‘Child-free’ Hamburg cafe hit with graffiti attack

A Hamburg cafe which recently made national headlines by refusing to admit children under the age of six was vandalized in a graffiti attack.

'Child-free' Hamburg cafe hit with graffiti attack
Moki's Goodies after the graffiti attack, with the white paint cleaned from the glass. Photo: DPA

Moki’s Goodies, in the wealthy Hamburg neighbourhood of Eimsbüttler, announced earlier in March that they would no longer be accepting toddlers or babies. 

The decision caused significant controversy, particularly on social media where the cafe and its owner Monika Ertl have been subject to constant attack. The online vitriol spilled over at the end of last week when one of the aggrieved critics decided to make their feelings known offline. 

As reported in the Eimsbüttler Nachrichten, the cafe was vandalized sometime early on Friday.

The facade of the cafe was spray painted black, with a large white ‘frowny face’. The front window of the cafe was spray painted with the words ‘Kevin 6 Jahre!’ (Kevin, 6 years old!)

Upon discovering the vandalism when arriving on the premises, cafe workers quickly cleared the white spray paint from the glass windows and doors of the cafe – although the black paint could clearly still be seen on the walls. 

Twitter users have spoken out in support of the cafe, saying that “hate and insults are one thing” but “vandalism is something completely different”. 

The decision to ban children under six sparked such a strong reaction in Germany that it was dubbed #Schunullergate (dummygate).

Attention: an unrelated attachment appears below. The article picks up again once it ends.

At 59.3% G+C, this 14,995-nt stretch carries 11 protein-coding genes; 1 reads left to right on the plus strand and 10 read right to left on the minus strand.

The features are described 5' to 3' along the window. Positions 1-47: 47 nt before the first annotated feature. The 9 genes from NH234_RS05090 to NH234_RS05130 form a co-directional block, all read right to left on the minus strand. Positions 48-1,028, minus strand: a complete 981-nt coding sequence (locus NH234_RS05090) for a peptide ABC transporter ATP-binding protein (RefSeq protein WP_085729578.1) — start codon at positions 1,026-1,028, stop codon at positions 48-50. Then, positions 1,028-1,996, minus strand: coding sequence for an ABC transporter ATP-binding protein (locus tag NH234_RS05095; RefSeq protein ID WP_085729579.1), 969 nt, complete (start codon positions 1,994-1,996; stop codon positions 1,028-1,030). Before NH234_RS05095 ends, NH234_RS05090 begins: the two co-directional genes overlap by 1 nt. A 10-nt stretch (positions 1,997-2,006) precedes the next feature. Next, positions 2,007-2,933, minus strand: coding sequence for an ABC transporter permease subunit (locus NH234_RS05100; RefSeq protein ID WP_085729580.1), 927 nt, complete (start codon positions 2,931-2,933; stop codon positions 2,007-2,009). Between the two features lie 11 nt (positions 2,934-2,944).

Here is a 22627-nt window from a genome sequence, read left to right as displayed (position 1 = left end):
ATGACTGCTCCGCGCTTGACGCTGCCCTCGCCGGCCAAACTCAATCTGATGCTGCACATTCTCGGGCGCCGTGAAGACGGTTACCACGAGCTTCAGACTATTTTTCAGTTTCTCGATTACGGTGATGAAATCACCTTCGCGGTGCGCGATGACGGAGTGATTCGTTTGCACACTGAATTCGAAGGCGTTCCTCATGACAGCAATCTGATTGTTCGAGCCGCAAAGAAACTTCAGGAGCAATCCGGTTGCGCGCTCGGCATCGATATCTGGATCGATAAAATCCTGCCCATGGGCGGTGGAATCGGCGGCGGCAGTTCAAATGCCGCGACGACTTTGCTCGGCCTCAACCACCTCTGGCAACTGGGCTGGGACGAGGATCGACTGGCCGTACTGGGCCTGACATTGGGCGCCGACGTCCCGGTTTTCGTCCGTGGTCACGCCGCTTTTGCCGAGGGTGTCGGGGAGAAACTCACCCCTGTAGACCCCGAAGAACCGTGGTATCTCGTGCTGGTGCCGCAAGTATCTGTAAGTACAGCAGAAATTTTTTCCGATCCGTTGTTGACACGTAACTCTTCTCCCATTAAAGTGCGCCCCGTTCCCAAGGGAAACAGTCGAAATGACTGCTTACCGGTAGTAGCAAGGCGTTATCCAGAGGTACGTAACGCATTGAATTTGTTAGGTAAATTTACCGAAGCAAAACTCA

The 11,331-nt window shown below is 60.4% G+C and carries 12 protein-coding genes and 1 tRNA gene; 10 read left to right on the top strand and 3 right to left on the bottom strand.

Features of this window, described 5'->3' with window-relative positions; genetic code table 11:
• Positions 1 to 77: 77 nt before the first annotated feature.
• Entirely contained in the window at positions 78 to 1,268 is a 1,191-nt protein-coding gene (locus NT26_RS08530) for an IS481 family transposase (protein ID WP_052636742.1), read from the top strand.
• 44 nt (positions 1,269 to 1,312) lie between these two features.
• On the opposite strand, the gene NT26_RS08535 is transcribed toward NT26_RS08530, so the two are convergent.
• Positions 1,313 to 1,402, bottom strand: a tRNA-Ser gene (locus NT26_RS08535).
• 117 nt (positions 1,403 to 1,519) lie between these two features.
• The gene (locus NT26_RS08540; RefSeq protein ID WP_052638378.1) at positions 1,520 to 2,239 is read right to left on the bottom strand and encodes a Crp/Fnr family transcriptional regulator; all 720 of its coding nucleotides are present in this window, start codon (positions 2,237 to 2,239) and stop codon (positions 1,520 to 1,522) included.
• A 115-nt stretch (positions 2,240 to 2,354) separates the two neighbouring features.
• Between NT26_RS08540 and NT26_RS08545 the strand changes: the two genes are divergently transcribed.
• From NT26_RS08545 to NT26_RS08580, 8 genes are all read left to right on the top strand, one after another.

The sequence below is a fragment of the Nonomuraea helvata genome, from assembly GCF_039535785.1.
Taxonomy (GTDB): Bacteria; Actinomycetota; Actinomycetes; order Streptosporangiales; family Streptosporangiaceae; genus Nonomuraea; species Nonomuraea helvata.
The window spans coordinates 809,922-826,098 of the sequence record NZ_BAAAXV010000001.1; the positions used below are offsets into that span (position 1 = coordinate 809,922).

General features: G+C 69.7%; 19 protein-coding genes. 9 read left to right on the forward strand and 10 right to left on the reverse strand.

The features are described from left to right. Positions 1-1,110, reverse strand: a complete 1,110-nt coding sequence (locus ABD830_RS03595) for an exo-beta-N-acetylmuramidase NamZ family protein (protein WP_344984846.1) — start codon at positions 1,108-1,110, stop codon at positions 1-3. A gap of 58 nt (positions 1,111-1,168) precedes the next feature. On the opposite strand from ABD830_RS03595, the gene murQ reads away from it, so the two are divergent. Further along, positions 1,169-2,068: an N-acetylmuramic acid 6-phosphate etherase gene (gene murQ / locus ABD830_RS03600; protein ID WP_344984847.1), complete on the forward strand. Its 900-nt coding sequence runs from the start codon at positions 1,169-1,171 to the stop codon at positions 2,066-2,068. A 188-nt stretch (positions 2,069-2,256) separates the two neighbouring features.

The cafe owner addressed the controversy on Instagram prior to the graffiti bomb, accusing critics of “amazing hostility” and “bullying” adding that she “wishes your wonderful children never have to experience something like that”.





Jetz mal ehrlich – es reicht. Liebe Supermuttis, ich finde es ist an der Zeit, die Verhältnismäßigkeit dessen, was Ihr hier seit einigen Tagen im Netz veranstaltet, ernsthaft in Frage zu stellen. Ich habe ein Restaurantkonzept, das Euch nicht gefällt und das ist einigen als Anlass genug für einen Shitstorm vom feinsten. Ohne dass auch nur eine einzige von Euch vorher das persönliche Gespräch gesucht hätte, verurteilt Ihr mit heiligem Eifer mein Unternehmen mit erstaunlicher verbaler Aufrüstung und Feindseligkeit. Überträgt man die Situation mal gedanklich von Muttis im Internet zu Schülern auf dem Pausenhof, dann wäre die Bezeichnung glasklar „Mobbing“. Ich wünsche Euren sicher ganz wundervollen Kindern sehr, dass sie so etwas nie erleben müssen. Ich bin erwachsen und habe ein breites Kreuz und eine hohe Frustrationstoleranz, ohne die könnte ich meinen Job gar nicht machen. Und ich möchte gerne mal ein paar Sachen klarstellen. Erstens: Überraschung Überraschung – auch ich bin Mutter. Kenne mich also durchaus im Thema aus. Ich bin in einer großen Familie aufgewachsen, habe eine großartige Tochter, ein sehr süßes Patenkind und Nichten und Neffen. Kinderfeindlichkeit zu unterstellen ist also schonmal Blödsinn. Zweitens: Das moki’s goodies ist kein spendenfinanziertes demokratisches Mutter-Kind-Projekt, sondern ein Restaurant für das ich mir ein Konzept überlegt und in das ich mein privates Geld investiert habe. Weil ich meine eigenen Entscheidungen treffen möchte ohne mich dafür rechtfertigen zu müssen. (…)

A post shared by moki's goodies (@mokisgoodies) on Mar 12, 2019 at 12:32am PDT

However, although there were negative comments about Ertl's move to keep youngsters out of her cafe, many people also said they understood and supported her decision.

Moki’s Goodies is one of several cafes to go child-free in Germany in recent years. 

In 2018 The Local reported how Rudolf Markl, the owner of Oma's Küche, in Binz on the island of Rügen, had made his cafe an adults-only spot after 5pm.